Because some clients have on occasion sent samples to our lab that really should not have been collected, much less looked-at, I provide this library of photographs of things that are "not mold" and don't need to be tested.

These are substances that you can easily learn to recognize in buildings.

Save your mold test money, and increase the accuracy of your mold contamination inspection or test for toxic or allergenic mold in buildings: review these items to learn recognize non-fungal materials or even possibly harmless cosmetic "black mold" often mistaken for "toxic fungal growth."

Reddish brown wall growth not mold (C) Daniel Friedman

These photos of ugly reddish brown and white bubbly "growth" on a wall were sent to us by a reader. This stuff looks like terrible mold but it's probably not mold at all. We won't know for sure without testing the material or inspecting the building.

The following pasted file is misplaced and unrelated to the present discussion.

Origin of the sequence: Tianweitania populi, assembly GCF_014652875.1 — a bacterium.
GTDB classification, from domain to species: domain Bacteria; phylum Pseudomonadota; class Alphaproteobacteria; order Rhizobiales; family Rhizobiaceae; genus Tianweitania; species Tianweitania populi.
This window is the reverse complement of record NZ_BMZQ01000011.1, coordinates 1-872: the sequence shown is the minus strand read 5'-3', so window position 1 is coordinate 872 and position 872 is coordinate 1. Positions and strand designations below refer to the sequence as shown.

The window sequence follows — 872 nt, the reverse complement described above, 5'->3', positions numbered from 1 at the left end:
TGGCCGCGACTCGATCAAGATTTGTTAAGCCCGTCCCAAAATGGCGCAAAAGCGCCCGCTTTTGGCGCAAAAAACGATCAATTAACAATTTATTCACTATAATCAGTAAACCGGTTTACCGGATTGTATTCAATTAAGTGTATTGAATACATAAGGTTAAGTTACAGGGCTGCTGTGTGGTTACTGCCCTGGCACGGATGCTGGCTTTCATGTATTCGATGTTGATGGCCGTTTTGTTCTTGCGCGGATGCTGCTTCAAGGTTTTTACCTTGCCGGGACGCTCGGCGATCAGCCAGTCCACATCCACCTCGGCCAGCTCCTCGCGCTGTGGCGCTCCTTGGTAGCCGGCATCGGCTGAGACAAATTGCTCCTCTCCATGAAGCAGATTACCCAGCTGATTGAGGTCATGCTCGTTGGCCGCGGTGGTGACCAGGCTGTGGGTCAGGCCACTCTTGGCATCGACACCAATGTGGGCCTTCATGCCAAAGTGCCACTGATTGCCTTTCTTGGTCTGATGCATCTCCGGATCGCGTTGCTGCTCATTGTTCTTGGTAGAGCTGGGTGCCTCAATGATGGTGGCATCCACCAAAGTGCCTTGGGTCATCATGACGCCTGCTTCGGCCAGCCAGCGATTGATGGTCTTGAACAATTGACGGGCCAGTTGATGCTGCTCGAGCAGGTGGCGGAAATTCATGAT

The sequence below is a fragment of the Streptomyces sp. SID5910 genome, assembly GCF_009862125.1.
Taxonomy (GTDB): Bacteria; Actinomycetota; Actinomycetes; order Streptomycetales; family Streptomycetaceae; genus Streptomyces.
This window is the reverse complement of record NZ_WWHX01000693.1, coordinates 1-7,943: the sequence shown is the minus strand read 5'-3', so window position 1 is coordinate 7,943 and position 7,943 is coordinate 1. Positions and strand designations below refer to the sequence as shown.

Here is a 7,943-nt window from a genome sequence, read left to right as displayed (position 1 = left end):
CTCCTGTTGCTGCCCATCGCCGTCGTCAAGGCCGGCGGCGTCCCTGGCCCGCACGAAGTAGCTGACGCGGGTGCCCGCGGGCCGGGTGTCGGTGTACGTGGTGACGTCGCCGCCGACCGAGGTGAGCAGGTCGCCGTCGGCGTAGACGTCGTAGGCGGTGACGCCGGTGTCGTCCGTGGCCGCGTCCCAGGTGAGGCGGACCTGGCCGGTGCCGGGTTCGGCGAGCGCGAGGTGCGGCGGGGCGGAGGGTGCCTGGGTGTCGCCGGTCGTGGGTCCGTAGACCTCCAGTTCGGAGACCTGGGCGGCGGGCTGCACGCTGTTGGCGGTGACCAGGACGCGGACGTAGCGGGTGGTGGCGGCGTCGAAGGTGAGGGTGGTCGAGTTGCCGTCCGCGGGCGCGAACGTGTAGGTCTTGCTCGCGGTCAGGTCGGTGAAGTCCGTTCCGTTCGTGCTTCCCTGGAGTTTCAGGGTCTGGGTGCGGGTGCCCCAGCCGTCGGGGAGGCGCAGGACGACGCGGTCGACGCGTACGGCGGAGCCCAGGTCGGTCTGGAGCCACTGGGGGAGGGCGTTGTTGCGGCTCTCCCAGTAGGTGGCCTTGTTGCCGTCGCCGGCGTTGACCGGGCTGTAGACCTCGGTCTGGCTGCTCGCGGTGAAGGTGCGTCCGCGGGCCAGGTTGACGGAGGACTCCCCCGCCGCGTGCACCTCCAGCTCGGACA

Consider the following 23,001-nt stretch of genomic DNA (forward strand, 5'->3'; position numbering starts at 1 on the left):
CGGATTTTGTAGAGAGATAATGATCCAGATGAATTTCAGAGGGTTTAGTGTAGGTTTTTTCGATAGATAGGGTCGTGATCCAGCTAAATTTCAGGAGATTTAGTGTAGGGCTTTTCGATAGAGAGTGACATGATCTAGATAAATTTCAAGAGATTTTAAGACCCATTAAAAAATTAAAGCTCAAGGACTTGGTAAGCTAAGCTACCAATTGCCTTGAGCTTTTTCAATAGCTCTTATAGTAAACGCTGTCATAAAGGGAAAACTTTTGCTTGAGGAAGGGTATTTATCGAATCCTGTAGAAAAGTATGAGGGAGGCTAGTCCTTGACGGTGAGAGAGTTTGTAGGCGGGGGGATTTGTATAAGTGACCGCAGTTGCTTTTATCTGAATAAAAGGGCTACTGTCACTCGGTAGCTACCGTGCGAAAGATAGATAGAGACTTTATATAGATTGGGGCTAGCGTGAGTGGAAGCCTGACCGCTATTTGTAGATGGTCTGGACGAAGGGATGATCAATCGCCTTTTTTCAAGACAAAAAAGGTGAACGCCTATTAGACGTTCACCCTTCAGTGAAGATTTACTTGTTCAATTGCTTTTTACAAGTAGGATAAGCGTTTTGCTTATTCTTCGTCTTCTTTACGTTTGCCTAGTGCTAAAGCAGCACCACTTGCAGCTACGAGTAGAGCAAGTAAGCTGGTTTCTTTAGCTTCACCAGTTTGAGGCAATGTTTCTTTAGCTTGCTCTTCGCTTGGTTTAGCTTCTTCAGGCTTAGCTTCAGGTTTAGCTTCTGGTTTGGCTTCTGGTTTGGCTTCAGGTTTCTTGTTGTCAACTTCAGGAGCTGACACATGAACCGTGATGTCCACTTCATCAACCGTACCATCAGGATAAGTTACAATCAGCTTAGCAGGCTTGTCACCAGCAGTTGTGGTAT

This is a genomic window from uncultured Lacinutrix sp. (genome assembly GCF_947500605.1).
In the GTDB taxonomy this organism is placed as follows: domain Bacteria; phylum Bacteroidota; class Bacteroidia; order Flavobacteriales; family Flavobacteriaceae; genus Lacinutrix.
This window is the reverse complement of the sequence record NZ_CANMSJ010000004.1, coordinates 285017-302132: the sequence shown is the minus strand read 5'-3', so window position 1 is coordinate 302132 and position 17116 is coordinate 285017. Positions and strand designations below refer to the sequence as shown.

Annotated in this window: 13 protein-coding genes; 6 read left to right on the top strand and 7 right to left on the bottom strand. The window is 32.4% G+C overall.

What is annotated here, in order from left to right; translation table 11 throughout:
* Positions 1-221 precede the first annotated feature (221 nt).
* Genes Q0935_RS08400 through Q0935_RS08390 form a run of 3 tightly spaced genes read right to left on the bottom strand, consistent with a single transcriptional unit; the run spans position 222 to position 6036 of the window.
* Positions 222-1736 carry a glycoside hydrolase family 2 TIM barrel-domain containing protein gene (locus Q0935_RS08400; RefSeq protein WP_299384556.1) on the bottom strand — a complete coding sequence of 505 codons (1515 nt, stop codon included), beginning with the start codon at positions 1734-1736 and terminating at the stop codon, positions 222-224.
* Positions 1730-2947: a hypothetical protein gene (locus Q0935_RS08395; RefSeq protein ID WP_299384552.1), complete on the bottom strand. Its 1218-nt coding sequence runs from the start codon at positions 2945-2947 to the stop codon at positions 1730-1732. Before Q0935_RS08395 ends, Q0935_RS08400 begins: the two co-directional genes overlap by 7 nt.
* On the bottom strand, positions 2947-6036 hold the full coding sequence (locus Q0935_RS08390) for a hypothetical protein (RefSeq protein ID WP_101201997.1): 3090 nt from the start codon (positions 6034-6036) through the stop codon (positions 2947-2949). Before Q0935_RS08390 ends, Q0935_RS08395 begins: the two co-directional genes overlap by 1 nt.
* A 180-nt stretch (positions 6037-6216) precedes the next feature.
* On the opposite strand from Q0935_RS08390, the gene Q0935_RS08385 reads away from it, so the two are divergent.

But it sure looks like reddish-brown salts left behind by water and moisture passing through a masonry wall or a plaster wall, evaporating from the wall surface and leaving behind all of the crud that the moisture picked up from the wall itself as it passed through.

We often find this darker colored wall deposit on older buildings built of brick and stone whose interior wall surface is plaster applied directly to the masonry wall. We also often find this wall "growth" when water has been leaking in a plaster wall cavity. Plaster is so alkaline that it is not as friendly to mold growth - it's not "mold proof" as mold may grow on or in paint or even on or in organic material in or on the plaster.

More red stains found indoors are discussed at STAINS on INDOOR SURFACES, PHOTO GUIDE

What is Causing the Bubbling and Peeling of Paint on Foundation Walls?

Mineral salts and water pushing off paint (C) Daniel Friedman Mineral salts and water pushing off paint (C) Daniel Friedman